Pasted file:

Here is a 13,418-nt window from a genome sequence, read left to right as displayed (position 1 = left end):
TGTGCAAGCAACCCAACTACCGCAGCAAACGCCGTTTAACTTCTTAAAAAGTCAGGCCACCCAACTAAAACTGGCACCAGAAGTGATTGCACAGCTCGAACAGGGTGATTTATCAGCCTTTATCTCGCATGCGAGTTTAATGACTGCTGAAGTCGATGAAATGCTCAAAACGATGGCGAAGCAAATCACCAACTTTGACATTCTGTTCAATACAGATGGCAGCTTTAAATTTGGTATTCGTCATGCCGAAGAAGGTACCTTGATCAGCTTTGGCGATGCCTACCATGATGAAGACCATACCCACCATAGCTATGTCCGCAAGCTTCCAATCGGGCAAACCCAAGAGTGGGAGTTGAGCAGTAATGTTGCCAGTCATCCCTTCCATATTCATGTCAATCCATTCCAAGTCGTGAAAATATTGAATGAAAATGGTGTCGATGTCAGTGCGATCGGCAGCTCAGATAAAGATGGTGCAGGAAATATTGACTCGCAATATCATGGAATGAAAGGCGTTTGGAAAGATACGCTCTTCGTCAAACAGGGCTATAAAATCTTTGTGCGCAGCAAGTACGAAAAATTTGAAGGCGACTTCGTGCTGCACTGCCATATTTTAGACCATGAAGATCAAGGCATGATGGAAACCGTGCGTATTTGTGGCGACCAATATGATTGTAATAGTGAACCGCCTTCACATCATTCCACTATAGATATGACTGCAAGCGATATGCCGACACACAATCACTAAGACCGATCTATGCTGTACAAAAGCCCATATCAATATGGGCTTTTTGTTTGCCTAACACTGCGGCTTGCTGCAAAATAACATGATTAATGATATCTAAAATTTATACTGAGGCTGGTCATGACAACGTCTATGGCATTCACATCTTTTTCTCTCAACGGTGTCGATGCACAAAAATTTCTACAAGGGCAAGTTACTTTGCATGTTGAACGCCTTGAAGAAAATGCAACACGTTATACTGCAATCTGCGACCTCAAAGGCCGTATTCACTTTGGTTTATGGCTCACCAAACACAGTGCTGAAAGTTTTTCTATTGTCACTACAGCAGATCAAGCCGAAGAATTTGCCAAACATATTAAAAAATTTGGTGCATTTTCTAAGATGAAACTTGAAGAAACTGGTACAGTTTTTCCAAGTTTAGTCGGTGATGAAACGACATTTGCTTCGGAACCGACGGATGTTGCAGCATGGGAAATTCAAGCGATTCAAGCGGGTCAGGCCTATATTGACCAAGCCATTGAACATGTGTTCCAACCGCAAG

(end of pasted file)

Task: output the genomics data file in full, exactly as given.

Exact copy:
Here is a 13,418-nt window from a genome sequence, read left to right as displayed (position 1 = left end):
TGTGCAAGCAACCCAACTACCGCAGCAAACGCCGTTTAACTTCTTAAAAAGTCAGGCCACCCAACTAAAACTGGCACCAGAAGTGATTGCACAGCTCGAACAGGGTGATTTATCAGCCTTTATCTCGCATGCGAGTTTAATGACTGCTGAAGTCGATGAAATGCTCAAAACGATGGCGAAGCAAATCACCAACTTTGACATTCTGTTCAATACAGATGGCAGCTTTAAATTTGGTATTCGTCATGCCGAAGAAGGTACCTTGATCAGCTTTGGCGATGCCTACCATGATGAAGACCATACCCACCATAGCTATGTCCGCAAGCTTCCAATCGGGCAAACCCAAGAGTGGGAGTTGAGCAGTAATGTTGCCAGTCATCCCTTCCATATTCATGTCAATCCATTCCAAGTCGTGAAAATATTGAATGAAAATGGTGTCGATGTCAGTGCGATCGGCAGCTCAGATAAAGATGGTGCAGGAAATATTGACTCGCAATATCATGGAATGAAAGGCGTTTGGAAAGATACGCTCTTCGTCAAACAGGGCTATAAAATCTTTGTGCGCAGCAAGTACGAAAAATTTGAAGGCGACTTCGTGCTGCACTGCCATATTTTAGACCATGAAGATCAAGGCATGATGGAAACCGTGCGTATTTGTGGCGACCAATATGATTGTAATAGTGAACCGCCTTCACATCATTCCACTATAGATATGACTGCAAGCGATATGCCGACACACAATCACTAAGACCGATCTATGCTGTACAAAAGCCCATATCAATATGGGCTTTTTGTTTGCCTAACACTGCGGCTTGCTGCAAAATAACATGATTAATGATATCTAAAATTTATACTGAGGCTGGTCATGACAACGTCTATGGCATTCACATCTTTTTCTCTCAACGGTGTCGATGCACAAAAATTTCTACAAGGGCAAGTTACTTTGCATGTTGAACGCCTTGAAGAAAATGCAACACGTTATACTGCAATCTGCGACCTCAAAGGCCGTATTCACTTTGGTTTATGGCTCACCAAACACAGTGCTGAAAGTTTTTCTATTGTCACTACAGCAGATCAAGCCGAAGAATTTGCCAAACATATTAAAAAATTTGGTGCATTTTCTAAGATGAAACTTGAAGAAACTGGTACAGTTTTTCCAAGTTTAGTCGGTGATGAAACGACATTTGCTTCGGAACCGACGGATGTTGCAGCATGGGAAATTCAAGCGATTCAAGCGGGTCAGGCCTATATTGACCAAGCCATTGAACATGTGTTCCAACCGCAAG